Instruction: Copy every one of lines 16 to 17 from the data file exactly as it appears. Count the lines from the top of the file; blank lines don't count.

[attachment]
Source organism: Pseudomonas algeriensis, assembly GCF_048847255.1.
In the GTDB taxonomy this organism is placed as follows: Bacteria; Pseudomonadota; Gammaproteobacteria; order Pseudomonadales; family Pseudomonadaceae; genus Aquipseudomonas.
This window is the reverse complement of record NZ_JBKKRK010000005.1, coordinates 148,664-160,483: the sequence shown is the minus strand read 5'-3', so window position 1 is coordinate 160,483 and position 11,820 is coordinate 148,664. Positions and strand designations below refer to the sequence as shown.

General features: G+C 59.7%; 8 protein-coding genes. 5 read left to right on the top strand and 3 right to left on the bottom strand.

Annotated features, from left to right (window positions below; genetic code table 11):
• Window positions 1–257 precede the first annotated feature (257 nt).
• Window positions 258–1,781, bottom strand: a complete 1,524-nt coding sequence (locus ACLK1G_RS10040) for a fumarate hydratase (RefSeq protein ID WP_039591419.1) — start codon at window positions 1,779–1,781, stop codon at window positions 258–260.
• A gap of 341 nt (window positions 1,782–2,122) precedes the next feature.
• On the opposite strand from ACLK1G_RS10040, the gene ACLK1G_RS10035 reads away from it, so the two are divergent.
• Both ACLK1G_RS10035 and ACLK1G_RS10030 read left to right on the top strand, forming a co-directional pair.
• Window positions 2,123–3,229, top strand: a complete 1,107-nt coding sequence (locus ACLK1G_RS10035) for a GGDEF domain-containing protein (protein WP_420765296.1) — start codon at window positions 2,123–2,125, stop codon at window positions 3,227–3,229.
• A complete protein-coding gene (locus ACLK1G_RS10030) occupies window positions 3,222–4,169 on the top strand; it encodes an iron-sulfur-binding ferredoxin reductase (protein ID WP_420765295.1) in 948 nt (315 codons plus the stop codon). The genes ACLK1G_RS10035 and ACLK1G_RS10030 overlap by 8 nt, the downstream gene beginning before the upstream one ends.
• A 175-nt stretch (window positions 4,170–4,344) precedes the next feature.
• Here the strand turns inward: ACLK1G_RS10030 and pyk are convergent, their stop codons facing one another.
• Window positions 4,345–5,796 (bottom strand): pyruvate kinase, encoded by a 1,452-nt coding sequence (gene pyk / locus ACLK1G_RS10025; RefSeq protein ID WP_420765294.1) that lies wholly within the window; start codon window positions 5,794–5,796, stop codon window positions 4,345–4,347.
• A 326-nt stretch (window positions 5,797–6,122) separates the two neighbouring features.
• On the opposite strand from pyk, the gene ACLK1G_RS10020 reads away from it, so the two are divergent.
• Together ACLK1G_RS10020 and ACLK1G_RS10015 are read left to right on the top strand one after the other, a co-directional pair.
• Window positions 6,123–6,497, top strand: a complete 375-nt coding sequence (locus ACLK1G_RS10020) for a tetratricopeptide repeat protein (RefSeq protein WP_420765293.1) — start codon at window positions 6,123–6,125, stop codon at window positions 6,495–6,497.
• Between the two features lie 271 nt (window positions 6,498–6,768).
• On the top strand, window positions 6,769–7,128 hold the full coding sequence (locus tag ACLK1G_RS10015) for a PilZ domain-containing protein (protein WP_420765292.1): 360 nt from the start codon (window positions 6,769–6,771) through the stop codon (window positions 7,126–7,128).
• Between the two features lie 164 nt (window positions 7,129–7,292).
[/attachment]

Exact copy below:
• A 326-nt stretch (window positions 5,797–6,122) separates the two neighbouring features.
• On the opposite strand from pyk, the gene ACLK1G_RS10020 reads away from it, so the two are divergent.